Yet how do you organize a first expedition? Where
do you start? With long term logistics such as equipment, permits etc… mostly
organised, the past month has been primarily a time of lists upon lists of
immediate items needed such as food, animals, tack and labour.
And most important of all was time. Time to check
the route, time to film in Kashgar and time to ensure everything is bought and
working before departure. Time has always been a luxury in my final days before
crossing Pakistan and India, and it wasn’t
going to limit me again.
Was choosing a camel driver going to be a simple
case of line the candidates up and choose one? I’d have like to think so as I
arrived at Karakul Lake with Maria on the 13th June, unprepared for touristic
sensibilities and collapsing camerawomen.
Karakul Lake is a tourist hotspot in the centre of
the Pamir Mountains at an ethereal 3500m above sea level and around 400kms from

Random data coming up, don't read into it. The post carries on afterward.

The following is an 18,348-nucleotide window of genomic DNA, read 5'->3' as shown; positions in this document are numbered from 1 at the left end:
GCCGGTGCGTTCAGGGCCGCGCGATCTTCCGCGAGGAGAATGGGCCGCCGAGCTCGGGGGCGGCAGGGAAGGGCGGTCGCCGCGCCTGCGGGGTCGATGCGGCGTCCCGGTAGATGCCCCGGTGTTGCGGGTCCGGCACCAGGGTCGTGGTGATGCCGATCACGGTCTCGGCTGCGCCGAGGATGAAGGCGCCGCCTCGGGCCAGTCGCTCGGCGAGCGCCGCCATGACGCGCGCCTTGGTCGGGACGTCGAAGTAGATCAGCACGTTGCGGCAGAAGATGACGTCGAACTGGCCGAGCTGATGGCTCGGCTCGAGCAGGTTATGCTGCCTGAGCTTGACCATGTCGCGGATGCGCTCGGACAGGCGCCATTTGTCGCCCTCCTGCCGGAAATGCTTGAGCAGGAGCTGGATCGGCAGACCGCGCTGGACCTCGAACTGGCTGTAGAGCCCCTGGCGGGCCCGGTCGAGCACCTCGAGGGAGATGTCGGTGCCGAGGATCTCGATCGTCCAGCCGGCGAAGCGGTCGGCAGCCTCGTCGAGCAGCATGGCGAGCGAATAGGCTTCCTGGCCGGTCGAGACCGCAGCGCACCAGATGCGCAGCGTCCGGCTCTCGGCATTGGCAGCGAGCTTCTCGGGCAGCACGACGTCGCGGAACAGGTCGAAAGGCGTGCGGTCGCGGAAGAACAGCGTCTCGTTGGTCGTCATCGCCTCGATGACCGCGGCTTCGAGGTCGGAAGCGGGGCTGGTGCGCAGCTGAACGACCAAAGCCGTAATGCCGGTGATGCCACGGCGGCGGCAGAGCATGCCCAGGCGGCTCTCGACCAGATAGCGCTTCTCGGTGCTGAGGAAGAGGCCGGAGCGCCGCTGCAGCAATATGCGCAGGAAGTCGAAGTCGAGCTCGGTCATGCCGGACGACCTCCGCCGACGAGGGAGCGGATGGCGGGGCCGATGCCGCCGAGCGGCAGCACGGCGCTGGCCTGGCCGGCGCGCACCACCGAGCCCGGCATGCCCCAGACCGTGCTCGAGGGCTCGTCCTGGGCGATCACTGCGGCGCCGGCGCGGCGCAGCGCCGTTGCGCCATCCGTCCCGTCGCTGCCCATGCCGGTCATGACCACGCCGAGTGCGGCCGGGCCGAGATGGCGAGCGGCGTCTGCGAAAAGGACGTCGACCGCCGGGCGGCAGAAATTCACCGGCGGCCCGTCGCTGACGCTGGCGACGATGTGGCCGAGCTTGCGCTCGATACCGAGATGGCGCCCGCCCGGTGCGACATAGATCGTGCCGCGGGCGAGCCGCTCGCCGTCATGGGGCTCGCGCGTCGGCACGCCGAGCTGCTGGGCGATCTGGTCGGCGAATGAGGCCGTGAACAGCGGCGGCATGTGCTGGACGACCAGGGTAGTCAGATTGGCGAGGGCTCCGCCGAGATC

Kashgar. Tourists from across China and overseas flock here to pray for a clear
blue sky and a picture with the might of Muztagh Ata above them and the crystal
blue waters of the lake behind.
The lake is also near to Muztagh Ata base camp and
home to the once nomadic Kyrgyz population. During the summer high season big
expensive expeditions gather in the Pamirs to attempt the Muztagh Ata and Kongur
Shan peaks. The local Kyrgyz provide the expertise and their camels give the
And yet tourist dollars bring a tourist way of mind
and this is unfortunately how many Kyrgyz think. China is the sort of place
where the sponge of bureaucracy soaks up much of the profits from big
expeditions and little money trickles down to the local populations around
With the bus loads of tourists arriving daily,
Kyrgyz see tourists as a valuable opportunity to make money which I don’t decry.
It’s the attachment of money to every little offer of help, small service or
otherwise that I don’t like. The greedy local rubbing his index finger and thumb
together at me and saying "how much" in whatever language.